There will be items like insulation that you cannot change easily once the build is complete, even the brand of insulation, so you need to get this right during the specification and then construction phase. Additional measures must also be taken around waste management – part of the Homestar assessment lies in minimising the construction waste sent to landfill and a Waste Management plan must be in place during the build.

All this needs to be documented by the assessor, being backed up by the plans, the specification and site photos both during and after the build.

What’s the cost of building an eco-friendly house?

Achieving a 6 Homestar rating is very doable, says Wendy. However, it does add time and potentially thousands of dollars to your build. The Homestar rating may also preclude you from using a cheaper product because it doesn’t have an eco-rating.

That’s probably why building a Homestar certified home is not for everyone.

“We have people who ask about Homestar, especially with banks now incentivising,” says Wendy, “But once you go through what’s required, clients do say that it will cost too much. ”However, that’s not to say the team hasn’t built them.

A previous Showhome in Auckland was constructed to a 6 Homestar rating, and the Auckland team built three 7 Homestar rated homes in Matakana. One of those, with additional input from the owners, actually gained an 8 Homestar rating and also won a Silver Award in the Master Builders House of the Year Awards!

Kano Ready to Build plan

If the client’s budget allows, it is completely possible. The benefits are enticing too!

A 6 Homestar rated home will be easier to keep warm and healthy, will be more cost-efficient to run, and more environmentally-friendly than a home built to the current standards set by the New Zealand Building Code – which is more at an (imaginary) level 3-4 rating.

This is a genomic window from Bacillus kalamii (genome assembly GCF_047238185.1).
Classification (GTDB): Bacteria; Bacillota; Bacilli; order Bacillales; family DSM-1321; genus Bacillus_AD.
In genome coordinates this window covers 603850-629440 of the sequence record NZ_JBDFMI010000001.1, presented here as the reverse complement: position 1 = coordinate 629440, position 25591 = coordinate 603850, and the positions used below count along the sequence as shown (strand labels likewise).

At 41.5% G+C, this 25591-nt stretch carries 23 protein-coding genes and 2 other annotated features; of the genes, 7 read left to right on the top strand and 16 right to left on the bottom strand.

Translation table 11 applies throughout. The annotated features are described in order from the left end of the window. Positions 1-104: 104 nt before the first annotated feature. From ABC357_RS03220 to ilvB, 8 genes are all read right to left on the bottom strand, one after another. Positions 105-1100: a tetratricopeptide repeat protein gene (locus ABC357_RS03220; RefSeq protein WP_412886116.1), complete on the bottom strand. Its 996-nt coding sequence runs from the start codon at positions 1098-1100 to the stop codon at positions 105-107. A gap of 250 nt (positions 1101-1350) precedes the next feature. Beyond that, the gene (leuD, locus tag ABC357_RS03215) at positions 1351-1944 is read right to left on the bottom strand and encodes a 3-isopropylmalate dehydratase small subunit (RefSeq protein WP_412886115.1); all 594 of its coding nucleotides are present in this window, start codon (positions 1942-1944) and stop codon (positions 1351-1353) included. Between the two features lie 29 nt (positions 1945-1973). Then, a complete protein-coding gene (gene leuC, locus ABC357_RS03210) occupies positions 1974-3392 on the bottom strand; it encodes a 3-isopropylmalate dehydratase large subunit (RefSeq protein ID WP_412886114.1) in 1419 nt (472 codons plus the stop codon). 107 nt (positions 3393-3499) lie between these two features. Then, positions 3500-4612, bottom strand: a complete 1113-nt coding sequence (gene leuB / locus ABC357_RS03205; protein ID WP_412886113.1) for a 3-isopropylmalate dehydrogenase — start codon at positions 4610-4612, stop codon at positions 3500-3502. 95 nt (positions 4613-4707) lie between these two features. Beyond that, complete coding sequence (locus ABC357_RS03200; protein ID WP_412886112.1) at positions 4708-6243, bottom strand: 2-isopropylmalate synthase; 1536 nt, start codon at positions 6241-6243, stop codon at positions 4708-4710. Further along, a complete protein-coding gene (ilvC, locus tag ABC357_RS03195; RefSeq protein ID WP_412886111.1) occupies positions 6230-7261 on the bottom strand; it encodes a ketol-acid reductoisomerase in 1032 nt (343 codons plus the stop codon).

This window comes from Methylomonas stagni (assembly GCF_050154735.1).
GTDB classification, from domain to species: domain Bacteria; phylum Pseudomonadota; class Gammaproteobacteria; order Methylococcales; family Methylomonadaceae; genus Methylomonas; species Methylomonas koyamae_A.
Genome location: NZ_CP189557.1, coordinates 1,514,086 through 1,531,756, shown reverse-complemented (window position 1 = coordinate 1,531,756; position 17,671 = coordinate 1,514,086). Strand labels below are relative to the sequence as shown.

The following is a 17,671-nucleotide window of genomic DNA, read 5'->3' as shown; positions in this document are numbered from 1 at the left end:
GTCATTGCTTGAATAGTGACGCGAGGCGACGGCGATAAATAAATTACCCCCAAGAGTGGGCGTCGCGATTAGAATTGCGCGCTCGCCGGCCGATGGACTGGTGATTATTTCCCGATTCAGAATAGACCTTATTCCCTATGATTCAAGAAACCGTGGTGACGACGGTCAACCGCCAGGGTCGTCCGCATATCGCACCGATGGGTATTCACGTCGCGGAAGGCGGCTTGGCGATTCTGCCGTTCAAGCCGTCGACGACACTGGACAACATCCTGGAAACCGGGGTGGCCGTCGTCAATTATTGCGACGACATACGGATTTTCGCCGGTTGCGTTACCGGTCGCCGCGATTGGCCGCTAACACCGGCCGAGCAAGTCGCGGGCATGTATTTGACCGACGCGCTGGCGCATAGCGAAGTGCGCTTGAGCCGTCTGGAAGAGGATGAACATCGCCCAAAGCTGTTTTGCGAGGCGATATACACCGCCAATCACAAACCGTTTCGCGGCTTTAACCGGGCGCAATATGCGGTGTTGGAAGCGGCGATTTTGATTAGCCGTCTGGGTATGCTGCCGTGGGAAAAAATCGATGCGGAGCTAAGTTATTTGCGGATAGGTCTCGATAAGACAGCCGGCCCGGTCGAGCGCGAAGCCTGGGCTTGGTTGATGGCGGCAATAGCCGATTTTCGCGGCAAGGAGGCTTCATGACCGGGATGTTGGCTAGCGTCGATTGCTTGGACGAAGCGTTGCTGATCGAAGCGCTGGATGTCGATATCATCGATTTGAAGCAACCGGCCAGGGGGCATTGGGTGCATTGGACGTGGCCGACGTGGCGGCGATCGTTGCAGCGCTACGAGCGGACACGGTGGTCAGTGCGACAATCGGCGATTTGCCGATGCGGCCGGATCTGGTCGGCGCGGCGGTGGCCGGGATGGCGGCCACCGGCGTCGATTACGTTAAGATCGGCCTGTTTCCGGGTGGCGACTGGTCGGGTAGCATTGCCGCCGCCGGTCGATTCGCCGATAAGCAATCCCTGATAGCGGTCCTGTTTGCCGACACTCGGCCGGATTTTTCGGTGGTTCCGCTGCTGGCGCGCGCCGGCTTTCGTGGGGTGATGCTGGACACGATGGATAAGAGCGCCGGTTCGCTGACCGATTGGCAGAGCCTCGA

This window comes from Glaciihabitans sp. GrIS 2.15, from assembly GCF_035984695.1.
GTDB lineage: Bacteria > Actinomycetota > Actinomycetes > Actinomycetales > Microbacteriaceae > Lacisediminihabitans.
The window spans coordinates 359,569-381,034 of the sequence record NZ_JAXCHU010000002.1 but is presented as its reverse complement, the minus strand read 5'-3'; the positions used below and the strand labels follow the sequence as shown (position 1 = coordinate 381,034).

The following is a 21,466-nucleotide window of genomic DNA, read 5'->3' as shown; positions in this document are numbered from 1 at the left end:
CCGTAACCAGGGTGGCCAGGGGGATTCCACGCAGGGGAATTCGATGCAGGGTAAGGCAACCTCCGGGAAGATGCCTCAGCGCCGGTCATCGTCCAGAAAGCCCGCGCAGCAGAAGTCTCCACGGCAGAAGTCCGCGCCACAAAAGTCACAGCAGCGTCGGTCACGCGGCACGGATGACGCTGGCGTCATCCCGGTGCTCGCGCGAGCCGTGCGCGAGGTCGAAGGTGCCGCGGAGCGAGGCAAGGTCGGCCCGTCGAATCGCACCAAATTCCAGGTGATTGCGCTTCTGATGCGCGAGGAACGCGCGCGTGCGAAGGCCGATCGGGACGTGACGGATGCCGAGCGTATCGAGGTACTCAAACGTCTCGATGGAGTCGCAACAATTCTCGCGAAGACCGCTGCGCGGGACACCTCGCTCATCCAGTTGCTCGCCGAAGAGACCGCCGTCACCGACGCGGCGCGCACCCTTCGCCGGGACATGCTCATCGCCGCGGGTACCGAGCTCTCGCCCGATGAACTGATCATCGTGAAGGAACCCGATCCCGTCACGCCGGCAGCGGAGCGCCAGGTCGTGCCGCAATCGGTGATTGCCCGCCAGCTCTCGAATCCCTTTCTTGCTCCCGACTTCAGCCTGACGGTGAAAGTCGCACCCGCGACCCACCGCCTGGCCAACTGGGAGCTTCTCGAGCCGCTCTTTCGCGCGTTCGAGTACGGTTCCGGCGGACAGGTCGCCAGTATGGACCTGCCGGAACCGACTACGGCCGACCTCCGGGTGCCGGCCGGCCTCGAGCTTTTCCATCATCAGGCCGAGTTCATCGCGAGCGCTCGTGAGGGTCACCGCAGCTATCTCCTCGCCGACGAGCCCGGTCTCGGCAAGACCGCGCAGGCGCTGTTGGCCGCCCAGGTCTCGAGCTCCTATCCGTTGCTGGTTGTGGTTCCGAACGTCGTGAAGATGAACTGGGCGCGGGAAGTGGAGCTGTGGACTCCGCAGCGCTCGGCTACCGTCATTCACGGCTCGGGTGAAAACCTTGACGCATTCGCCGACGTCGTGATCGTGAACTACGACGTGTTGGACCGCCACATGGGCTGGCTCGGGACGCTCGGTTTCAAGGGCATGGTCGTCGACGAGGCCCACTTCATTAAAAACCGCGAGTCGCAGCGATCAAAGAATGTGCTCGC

There’s a big difference between building a zero-energy home and an energy-efficient one, too. A passive house is essentially like a 10 Homestar home, which has no carbon footprint and takes no external energy to run. It’s completely self-sufficient. There are some passive houses in NZ but only one 10 Homestar.

Can’t stretch for a Homestar 6+ rating? You can still make a difference to your footprint

Every Landmark house design incorporates Homestar principles.

“The Homestar principles are great. So, when we design, we design to look at core elements like sun penetration, insulation, and windows to the south. We do key things in every build to go above and beyond New Zealand building standards where possible,” says Wendy.

As a minimum, Landmark recommends clients upgrade their insulation. Beyond that they can look at installing a hot water heat pump (“That saves about 60% of your heating costs!”), thermally broken windows and solar panels, however there is significantly more cost involved. But at the end of the day, it’s always about looking at the user and seeing what’s suitable for them, she says.

“For example, if you’re doing most of your energy consumption during the day, then solar panel payback is something like 6-8 years. But if you’re working outside the home during the day, and you’re using more power during the evenings, you will have a much longer payback period.”

Material choices come into play here too. The team always recommends using Resene low VOC (Volatile Organic Compounds) paints – a Homestar approved product.

The good news? “Whether it’s paint, concrete, or the boards you’re making your kitchen out of, there are many products that are up to eco standards – and a lot more ecolabels abound. It’s wonderful we have these tools to figure out how good or bad a product is for the environment (and ourselves),” says Wendy.

Are you dreaming of building an eco-friendly home? Landmark Homes franchisees are experts in their regions and cover the whole process from design to build, so they can include this from the beginning. Click here to contact your local Landmark Team